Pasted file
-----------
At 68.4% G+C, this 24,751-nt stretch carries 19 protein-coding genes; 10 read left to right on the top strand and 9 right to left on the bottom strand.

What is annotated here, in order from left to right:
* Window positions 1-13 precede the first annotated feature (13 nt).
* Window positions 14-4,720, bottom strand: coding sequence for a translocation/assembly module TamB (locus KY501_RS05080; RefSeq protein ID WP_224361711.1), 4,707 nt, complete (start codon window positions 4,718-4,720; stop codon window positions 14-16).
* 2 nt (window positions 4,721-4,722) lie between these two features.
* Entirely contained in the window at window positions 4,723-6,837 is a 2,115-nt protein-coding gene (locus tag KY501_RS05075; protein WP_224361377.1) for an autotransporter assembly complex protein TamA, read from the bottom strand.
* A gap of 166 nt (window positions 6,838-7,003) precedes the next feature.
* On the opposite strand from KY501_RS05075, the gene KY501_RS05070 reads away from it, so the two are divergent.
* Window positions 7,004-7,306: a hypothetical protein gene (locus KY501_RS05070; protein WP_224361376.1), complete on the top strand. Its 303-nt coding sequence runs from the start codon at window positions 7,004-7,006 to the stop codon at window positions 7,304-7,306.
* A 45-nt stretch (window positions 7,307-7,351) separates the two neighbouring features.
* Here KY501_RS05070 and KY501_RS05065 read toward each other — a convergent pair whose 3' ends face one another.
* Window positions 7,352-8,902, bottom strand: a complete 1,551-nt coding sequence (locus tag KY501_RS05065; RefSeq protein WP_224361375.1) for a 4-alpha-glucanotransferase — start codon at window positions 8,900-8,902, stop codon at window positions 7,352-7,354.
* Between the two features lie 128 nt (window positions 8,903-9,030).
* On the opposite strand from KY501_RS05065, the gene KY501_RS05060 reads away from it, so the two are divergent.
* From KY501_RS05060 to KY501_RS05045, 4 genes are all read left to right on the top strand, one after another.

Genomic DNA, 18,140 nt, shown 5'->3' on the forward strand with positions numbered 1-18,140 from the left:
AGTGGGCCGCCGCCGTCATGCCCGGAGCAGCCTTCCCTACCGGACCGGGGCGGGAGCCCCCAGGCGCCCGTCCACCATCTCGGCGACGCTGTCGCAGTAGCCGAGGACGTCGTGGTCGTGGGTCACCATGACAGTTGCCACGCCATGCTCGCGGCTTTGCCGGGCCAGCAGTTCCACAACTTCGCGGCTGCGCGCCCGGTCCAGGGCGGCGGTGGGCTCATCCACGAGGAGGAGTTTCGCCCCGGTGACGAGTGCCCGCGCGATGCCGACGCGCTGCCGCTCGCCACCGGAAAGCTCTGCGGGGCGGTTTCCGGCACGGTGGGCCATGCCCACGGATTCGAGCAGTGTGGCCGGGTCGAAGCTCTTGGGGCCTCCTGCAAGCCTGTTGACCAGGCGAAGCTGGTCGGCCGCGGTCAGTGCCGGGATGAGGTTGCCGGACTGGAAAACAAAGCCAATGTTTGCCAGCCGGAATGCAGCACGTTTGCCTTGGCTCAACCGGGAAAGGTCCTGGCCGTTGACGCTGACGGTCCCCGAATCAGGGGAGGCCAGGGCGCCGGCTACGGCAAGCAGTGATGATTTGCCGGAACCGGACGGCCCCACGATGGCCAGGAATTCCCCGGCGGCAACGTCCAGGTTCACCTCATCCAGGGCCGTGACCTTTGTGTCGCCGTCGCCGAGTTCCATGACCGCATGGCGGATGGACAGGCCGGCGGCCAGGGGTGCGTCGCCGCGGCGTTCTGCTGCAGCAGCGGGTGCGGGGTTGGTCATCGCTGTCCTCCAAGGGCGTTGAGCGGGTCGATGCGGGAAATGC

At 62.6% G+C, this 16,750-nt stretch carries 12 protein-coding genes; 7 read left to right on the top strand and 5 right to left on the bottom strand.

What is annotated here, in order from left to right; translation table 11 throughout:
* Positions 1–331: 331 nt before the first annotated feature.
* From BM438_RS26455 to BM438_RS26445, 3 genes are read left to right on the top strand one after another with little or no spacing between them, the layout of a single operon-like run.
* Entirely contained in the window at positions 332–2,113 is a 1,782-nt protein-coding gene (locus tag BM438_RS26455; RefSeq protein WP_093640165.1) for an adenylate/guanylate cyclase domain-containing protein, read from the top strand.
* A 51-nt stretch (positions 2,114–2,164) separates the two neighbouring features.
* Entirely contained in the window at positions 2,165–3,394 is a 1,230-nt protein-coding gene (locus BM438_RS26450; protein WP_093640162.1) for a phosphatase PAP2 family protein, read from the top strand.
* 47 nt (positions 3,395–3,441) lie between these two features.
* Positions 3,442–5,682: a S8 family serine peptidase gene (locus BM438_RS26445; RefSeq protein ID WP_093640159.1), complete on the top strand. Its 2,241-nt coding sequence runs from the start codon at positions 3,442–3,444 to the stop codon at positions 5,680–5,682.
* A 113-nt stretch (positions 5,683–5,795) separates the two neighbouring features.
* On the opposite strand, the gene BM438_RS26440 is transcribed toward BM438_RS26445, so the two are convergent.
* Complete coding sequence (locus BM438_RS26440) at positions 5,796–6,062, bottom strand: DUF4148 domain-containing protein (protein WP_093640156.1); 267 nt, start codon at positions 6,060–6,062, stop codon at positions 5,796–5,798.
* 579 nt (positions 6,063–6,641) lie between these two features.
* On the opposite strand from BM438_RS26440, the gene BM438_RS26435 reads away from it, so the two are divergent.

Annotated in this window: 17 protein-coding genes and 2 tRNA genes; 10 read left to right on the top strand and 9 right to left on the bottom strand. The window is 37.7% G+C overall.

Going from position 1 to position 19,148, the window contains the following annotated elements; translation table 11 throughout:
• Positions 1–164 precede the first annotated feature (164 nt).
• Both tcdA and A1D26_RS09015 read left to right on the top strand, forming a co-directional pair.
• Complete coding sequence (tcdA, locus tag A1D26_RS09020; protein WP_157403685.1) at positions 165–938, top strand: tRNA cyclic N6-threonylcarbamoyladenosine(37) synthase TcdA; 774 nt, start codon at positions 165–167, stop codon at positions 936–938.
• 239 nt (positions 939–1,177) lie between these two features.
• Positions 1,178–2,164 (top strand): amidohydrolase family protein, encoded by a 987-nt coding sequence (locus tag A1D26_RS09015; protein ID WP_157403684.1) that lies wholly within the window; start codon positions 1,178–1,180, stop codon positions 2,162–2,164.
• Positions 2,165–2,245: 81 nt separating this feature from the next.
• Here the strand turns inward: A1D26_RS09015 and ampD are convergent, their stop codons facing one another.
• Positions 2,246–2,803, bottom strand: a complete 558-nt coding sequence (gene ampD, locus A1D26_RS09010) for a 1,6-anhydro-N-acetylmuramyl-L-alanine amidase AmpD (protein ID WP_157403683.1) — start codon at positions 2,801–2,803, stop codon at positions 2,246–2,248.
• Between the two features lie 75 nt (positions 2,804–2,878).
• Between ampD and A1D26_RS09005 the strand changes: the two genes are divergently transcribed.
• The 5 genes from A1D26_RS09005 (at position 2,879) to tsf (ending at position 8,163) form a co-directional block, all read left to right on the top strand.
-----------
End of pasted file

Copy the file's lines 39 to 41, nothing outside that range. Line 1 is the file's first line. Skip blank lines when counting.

• Positions 2,165–2,245: 81 nt separating this feature from the next.
• Here the strand turns inward: A1D26_RS09015 and ampD are convergent, their stop codons facing one another.
• Positions 2,246–2,803, bottom strand: a complete 558-nt coding sequence (gene ampD, locus A1D26_RS09010) for a 1,6-anhydro-N-acetylmuramyl-L-alanine amidase AmpD (protein ID WP_157403683.1) — start codon at positions 2,801–2,803, stop codon at positions 2,246–2,248.